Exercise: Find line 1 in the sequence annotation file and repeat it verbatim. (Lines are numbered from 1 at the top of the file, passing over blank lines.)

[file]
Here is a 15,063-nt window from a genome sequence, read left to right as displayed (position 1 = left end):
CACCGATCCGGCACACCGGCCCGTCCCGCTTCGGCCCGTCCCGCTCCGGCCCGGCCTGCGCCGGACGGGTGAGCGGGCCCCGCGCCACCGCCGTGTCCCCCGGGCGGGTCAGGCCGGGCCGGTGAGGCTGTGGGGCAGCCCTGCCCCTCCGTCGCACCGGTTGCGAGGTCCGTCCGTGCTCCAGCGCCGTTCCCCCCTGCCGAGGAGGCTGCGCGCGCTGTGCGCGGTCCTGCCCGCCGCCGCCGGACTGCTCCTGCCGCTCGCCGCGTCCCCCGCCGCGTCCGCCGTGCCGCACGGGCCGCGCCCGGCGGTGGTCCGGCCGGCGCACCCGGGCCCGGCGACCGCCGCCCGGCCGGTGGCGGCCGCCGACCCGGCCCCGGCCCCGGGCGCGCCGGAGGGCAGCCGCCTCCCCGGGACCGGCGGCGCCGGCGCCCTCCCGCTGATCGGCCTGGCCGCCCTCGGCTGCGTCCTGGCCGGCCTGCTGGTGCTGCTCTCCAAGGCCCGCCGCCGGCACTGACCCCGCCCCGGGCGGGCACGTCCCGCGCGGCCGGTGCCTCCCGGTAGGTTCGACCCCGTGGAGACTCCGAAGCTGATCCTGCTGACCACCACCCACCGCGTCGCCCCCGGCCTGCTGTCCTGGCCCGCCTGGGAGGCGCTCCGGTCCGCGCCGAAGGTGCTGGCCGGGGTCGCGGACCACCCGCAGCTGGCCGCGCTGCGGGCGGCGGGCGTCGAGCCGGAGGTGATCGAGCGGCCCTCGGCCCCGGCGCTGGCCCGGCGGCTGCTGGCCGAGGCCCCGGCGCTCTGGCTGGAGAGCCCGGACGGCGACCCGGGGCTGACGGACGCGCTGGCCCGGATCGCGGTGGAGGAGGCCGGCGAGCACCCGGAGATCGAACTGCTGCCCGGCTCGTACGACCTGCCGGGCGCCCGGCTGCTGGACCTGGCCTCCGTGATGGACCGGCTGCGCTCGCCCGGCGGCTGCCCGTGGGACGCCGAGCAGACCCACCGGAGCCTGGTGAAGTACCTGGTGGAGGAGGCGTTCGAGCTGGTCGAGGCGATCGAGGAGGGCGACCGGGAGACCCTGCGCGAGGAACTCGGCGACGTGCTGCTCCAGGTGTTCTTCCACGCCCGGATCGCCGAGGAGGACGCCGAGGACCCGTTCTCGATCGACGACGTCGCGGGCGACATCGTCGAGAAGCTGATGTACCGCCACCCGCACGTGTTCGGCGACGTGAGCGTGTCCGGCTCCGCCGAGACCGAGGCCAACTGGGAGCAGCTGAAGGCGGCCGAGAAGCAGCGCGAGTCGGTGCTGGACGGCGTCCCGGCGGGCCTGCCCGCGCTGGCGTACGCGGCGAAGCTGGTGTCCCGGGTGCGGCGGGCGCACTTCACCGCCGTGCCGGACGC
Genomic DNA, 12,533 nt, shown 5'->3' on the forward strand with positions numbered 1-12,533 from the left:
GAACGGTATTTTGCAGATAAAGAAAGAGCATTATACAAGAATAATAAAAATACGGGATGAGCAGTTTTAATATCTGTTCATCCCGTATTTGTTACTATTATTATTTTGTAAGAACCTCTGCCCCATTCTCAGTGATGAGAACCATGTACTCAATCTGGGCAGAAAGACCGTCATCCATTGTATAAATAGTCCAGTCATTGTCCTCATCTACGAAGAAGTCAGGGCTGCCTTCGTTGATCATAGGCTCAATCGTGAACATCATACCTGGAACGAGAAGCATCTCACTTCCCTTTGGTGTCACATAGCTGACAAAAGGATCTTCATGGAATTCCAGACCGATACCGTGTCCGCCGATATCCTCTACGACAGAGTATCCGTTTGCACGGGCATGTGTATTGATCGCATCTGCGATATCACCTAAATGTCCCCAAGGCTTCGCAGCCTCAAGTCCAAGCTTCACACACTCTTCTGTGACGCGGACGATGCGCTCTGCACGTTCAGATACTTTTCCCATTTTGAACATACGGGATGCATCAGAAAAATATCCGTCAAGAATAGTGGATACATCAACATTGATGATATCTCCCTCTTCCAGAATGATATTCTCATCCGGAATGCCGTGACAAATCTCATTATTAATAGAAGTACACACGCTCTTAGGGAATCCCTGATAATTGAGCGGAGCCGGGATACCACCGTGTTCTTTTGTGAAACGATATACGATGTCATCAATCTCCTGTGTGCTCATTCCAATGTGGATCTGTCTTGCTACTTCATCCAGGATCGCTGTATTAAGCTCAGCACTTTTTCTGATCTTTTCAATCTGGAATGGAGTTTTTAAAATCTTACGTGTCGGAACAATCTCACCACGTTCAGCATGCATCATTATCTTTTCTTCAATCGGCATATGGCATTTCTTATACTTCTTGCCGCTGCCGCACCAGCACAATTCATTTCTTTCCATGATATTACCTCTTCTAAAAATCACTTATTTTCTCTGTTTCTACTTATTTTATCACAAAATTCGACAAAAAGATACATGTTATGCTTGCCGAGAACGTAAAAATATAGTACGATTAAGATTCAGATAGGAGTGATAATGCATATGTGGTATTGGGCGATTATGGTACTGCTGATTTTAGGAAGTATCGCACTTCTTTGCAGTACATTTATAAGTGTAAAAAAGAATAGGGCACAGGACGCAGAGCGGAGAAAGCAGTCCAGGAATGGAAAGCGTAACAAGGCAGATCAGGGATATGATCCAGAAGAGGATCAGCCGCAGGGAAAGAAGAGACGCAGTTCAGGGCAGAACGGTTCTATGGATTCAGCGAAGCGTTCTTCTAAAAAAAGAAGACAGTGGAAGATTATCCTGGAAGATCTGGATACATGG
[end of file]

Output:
Here is a 15,063-nt window from a genome sequence, read left to right as displayed (position 1 = left end):